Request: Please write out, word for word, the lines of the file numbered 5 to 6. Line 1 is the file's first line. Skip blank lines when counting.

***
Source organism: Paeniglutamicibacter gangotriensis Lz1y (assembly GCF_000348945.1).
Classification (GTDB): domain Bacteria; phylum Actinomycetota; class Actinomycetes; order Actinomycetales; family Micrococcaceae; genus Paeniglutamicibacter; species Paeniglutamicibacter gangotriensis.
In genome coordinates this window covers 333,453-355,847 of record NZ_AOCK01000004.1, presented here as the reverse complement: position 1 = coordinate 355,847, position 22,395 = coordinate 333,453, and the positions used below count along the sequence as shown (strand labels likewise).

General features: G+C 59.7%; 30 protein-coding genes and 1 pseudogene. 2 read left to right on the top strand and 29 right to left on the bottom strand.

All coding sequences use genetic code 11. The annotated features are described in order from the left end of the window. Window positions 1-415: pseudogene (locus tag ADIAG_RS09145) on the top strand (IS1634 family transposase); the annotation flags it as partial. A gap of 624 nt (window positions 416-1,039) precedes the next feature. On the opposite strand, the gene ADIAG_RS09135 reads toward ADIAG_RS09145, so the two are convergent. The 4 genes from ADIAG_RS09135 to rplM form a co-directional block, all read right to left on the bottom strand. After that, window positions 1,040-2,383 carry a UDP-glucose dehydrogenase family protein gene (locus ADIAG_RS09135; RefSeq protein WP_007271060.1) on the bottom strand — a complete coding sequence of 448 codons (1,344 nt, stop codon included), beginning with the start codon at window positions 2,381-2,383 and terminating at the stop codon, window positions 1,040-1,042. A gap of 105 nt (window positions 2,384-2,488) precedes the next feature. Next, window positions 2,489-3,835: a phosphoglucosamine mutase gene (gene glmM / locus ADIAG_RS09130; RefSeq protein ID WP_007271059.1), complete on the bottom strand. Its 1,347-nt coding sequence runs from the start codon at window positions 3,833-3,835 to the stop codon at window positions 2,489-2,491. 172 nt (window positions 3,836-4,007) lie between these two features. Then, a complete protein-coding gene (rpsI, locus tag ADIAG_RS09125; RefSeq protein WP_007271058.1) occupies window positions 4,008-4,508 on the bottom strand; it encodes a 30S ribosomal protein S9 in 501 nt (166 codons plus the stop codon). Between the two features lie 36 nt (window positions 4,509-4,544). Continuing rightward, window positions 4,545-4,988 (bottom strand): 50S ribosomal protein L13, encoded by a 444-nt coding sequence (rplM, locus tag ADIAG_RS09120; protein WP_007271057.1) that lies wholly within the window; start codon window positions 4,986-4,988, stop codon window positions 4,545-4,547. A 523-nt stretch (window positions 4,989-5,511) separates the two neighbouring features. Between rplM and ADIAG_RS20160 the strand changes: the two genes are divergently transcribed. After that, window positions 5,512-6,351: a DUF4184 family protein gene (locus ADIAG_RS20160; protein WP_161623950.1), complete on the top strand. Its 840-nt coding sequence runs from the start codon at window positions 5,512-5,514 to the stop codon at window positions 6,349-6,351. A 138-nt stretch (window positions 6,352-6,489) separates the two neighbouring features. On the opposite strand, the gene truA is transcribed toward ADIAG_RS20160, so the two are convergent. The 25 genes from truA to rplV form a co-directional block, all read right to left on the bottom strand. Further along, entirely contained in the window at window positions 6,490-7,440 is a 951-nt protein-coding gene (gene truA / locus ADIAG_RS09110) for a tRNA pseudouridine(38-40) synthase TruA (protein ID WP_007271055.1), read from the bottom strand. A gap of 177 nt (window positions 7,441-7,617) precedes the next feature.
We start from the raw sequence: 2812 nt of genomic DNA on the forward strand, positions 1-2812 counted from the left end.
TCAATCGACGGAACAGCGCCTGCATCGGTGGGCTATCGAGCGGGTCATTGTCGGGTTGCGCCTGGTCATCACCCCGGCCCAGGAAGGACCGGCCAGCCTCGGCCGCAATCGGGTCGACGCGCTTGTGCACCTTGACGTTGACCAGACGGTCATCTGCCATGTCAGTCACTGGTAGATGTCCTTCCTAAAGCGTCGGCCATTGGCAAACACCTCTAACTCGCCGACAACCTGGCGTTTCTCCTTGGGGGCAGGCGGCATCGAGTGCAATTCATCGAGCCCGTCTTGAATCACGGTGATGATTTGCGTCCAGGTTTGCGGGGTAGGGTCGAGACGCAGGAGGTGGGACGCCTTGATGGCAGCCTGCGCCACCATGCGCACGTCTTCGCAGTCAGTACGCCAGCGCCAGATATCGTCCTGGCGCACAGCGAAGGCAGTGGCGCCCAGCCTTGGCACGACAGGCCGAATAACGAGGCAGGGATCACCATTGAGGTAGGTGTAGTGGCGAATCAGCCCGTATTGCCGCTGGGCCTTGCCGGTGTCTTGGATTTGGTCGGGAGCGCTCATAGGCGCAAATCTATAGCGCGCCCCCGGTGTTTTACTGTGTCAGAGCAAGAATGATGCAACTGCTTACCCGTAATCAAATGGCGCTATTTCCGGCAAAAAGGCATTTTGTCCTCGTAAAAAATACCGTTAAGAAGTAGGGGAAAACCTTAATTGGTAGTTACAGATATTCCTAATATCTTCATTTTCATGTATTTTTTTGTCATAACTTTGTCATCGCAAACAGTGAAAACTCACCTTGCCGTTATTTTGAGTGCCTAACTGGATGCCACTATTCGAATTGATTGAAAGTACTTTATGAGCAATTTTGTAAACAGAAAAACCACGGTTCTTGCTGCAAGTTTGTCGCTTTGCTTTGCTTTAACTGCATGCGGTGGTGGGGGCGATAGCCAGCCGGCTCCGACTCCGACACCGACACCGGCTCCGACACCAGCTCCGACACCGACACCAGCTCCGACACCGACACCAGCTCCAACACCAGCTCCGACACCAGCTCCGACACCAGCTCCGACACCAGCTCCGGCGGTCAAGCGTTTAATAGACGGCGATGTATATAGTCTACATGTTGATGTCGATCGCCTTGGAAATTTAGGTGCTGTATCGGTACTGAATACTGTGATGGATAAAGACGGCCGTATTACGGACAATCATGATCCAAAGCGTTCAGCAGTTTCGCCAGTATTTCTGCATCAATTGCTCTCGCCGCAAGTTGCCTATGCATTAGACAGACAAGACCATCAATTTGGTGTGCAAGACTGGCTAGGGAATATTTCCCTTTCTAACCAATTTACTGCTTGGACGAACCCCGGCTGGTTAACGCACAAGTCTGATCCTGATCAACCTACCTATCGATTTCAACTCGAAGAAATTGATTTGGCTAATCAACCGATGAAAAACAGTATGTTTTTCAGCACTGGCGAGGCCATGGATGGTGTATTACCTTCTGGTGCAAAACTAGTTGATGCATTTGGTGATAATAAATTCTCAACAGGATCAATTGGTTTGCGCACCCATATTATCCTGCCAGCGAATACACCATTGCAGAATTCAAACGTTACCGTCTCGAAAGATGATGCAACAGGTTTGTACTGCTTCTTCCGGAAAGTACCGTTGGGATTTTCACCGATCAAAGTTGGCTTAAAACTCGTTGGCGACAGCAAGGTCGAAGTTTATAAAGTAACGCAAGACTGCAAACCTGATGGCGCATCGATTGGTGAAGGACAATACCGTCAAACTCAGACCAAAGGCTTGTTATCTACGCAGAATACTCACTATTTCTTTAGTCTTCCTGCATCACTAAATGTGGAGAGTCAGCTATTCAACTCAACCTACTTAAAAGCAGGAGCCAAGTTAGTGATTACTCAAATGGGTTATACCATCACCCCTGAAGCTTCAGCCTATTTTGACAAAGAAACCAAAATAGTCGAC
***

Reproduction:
All coding sequences use genetic code 11. The annotated features are described in order from the left end of the window. Window positions 1-415: pseudogene (locus tag ADIAG_RS09145) on the top strand (IS1634 family transposase); the annotation flags it as partial. A gap of 624 nt (window positions 416-1,039) precedes the next feature. On the opposite strand, the gene ADIAG_RS09135 reads toward ADIAG_RS09145, so the two are convergent. The 4 genes from ADIAG_RS09135 to rplM form a co-directional block, all read right to left on the bottom strand. After that, window positions 1,040-2,383 carry a UDP-glucose dehydrogenase family protein gene (locus ADIAG_RS09135; RefSeq protein WP_007271060.1) on the bottom strand — a complete coding sequence of 448 codons (1,344 nt, stop codon included), beginning with the start codon at window positions 2,381-2,383 and terminating at the stop codon, window positions 1,040-1,042. A gap of 105 nt (window positions 2,384-2,488) precedes the next feature. Next, window positions 2,489-3,835: a phosphoglucosamine mutase gene (gene glmM / locus ADIAG_RS09130; RefSeq protein ID WP_007271059.1), complete on the bottom strand. Its 1,347-nt coding sequence runs from the start codon at window positions 3,833-3,835 to the stop codon at window positions 2,489-2,491. 172 nt (window positions 3,836-4,007) lie between these two features. Then, a complete protein-coding gene (rpsI, locus tag ADIAG_RS09125; RefSeq protein WP_007271058.1) occupies window positions 4,008-4,508 on the bottom strand; it encodes a 30S ribosomal protein S9 in 501 nt (166 codons plus the stop codon). Between the two features lie 36 nt (window positions 4,509-4,544). Continuing rightward, window positions 4,545-4,988 (bottom strand): 50S ribosomal protein L13, encoded by a 444-nt coding sequence (rplM, locus tag ADIAG_RS09120; protein WP_007271057.1) that lies wholly within the window; start codon window positions 4,986-4,988, stop codon window positions 4,545-4,547. A 523-nt stretch (window positions 4,989-5,511) separates the two neighbouring features. Between rplM and ADIAG_RS20160 the strand changes: the two genes are divergently transcribed. After that, window positions 5,512-6,351: a DUF4184 family protein gene (locus ADIAG_RS20160; protein WP_161623950.1), complete on the top strand. Its 840-nt coding sequence runs from the start codon at window positions 5,512-5,514 to the stop codon at window positions 6,349-6,351. A 138-nt stretch (window positions 6,352-6,489) separates the two neighbouring features. On the opposite strand, the gene truA is transcribed toward ADIAG_RS20160, so the two are convergent. The 25 genes from truA to rplV form a co-directional block, all read right to left on the bottom strand. Further along, entirely contained in the window at window positions 6,490-7,440 is a 951-nt protein-coding gene (gene truA / locus ADIAG_RS09110) for a tRNA pseudouridine(38-40) synthase TruA (protein ID WP_007271055.1), read from the bottom strand. A gap of 177 nt (window positions 7,441-7,617) precedes the next feature.
We start from the raw sequence: 2812 nt of genomic DNA on the forward strand, positions 1-2812 counted from the left end.